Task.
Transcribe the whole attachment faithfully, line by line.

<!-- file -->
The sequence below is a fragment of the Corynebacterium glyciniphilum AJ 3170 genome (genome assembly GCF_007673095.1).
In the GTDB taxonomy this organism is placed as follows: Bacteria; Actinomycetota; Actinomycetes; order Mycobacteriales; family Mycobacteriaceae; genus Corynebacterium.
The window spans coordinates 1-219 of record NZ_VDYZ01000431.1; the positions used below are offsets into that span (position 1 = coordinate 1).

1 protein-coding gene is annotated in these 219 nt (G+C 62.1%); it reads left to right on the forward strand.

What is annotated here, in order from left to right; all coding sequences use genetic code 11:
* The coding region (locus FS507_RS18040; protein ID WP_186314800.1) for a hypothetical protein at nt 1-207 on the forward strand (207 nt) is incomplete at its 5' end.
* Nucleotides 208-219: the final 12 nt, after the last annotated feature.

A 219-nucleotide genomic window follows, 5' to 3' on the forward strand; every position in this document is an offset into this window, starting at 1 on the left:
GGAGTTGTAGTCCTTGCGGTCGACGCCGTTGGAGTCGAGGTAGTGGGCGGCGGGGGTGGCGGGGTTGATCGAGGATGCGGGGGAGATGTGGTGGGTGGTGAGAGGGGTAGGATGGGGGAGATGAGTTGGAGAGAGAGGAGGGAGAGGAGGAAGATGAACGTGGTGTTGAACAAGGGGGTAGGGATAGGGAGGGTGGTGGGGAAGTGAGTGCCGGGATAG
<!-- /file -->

The sequence below is a fragment of the Corynebacterium glyciniphilum AJ 3170 genome (genome assembly GCF_007673095.1).
In the GTDB taxonomy this organism is placed as follows: Bacteria; Actinomycetota; Actinomycetes; order Mycobacteriales; family Mycobacteriaceae; genus Corynebacterium.
The window spans coordinates 1-219 of record NZ_VDYZ01000431.1; the positions used below are offsets into that span (position 1 = coordinate 1).

1 protein-coding gene is annotated in these 219 nt (G+C 62.1%); it reads left to right on the forward strand.

What is annotated here, in order from left to right; all coding sequences use genetic code 11:
* The coding region (locus FS507_RS18040; protein ID WP_186314800.1) for a hypothetical protein at nt 1-207 on the forward strand (207 nt) is incomplete at its 5' end.
* Nucleotides 208-219: the final 12 nt, after the last annotated feature.

A 219-nucleotide genomic window follows, 5' to 3' on the forward strand; every position in this document is an offset into this window, starting at 1 on the left:
GGAGTTGTAGTCCTTGCGGTCGACGCCGTTGGAGTCGAGGTAGTGGGCGGCGGGGGTGGCGGGGTTGATCGAGGATGCGGGGGAGATGTGGTGGGTGGTGAGAGGGGTAGGATGGGGGAGATGAGTTGGAGAGAGAGGAGGGAGAGGAGGAAGATGAACGTGGTGTTGAACAAGGGGGTAGGGATAGGGAGGGTGGTGGGGAAGTGAGTGCCGGGATAG